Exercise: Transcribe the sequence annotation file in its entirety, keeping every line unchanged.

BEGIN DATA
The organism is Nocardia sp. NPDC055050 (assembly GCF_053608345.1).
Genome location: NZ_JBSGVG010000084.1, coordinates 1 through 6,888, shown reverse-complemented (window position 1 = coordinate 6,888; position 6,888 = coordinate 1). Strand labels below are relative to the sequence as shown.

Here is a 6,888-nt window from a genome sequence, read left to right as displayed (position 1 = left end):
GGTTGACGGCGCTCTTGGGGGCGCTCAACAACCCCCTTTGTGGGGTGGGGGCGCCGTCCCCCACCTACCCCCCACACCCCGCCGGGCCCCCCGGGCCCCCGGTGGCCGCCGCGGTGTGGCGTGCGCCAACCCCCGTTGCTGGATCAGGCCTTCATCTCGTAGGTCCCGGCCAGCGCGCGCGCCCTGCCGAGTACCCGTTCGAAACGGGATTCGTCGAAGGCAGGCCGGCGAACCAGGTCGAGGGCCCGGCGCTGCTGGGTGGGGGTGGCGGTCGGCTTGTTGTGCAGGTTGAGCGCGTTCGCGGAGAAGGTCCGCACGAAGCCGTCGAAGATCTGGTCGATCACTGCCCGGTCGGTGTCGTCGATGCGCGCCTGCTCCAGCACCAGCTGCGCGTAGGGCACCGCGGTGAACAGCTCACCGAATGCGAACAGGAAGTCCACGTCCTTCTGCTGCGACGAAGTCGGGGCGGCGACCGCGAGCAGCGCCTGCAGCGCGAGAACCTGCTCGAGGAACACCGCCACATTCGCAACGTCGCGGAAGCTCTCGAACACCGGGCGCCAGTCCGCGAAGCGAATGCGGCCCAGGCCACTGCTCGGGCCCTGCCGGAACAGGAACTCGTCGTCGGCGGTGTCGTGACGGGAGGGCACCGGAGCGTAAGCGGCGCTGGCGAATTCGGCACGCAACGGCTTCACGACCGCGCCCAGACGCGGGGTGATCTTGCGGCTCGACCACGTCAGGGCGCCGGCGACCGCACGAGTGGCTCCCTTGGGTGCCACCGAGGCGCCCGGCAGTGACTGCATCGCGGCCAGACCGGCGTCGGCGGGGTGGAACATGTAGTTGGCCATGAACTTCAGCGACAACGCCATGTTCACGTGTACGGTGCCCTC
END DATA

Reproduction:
The organism is Nocardia sp. NPDC055050 (assembly GCF_053608345.1).
Genome location: NZ_JBSGVG010000084.1, coordinates 1 through 6,888, shown reverse-complemented (window position 1 = coordinate 6,888; position 6,888 = coordinate 1). Strand labels below are relative to the sequence as shown.

Here is a 6,888-nt window from a genome sequence, read left to right as displayed (position 1 = left end):
GGTTGACGGCGCTCTTGGGGGCGCTCAACAACCCCCTTTGTGGGGTGGGGGCGCCGTCCCCCACCTACCCCCCACACCCCGCCGGGCCCCCCGGGCCCCCGGTGGCCGCCGCGGTGTGGCGTGCGCCAACCCCCGTTGCTGGATCAGGCCTTCATCTCGTAGGTCCCGGCCAGCGCGCGCGCCCTGCCGAGTACCCGTTCGAAACGGGATTCGTCGAAGGCAGGCCGGCGAACCAGGTCGAGGGCCCGGCGCTGCTGGGTGGGGGTGGCGGTCGGCTTGTTGTGCAGGTTGAGCGCGTTCGCGGAGAAGGTCCGCACGAAGCCGTCGAAGATCTGGTCGATCACTGCCCGGTCGGTGTCGTCGATGCGCGCCTGCTCCAGCACCAGCTGCGCGTAGGGCACCGCGGTGAACAGCTCACCGAATGCGAACAGGAAGTCCACGTCCTTCTGCTGCGACGAAGTCGGGGCGGCGACCGCGAGCAGCGCCTGCAGCGCGAGAACCTGCTCGAGGAACACCGCCACATTCGCAACGTCGCGGAAGCTCTCGAACACCGGGCGCCAGTCCGCGAAGCGAATGCGGCCCAGGCCACTGCTCGGGCCCTGCCGGAACAGGAACTCGTCGTCGGCGGTGTCGTGACGGGAGGGCACCGGAGCGTAAGCGGCGCTGGCGAATTCGGCACGCAACGGCTTCACGACCGCGCCCAGACGCGGGGTGATCTTGCGGCTCGACCACGTCAGGGCGCCGGCGACCGCACGAGTGGCTCCCTTGGGTGCCACCGAGGCGCCCGGCAGTGACTGCATCGCGGCCAGACCGGCGTCGGCGGGGTGGAACATGTAGTTGGCCATGAACTTCAGCGACAACGCCATGTTCACGTGTACGGTGCCCTC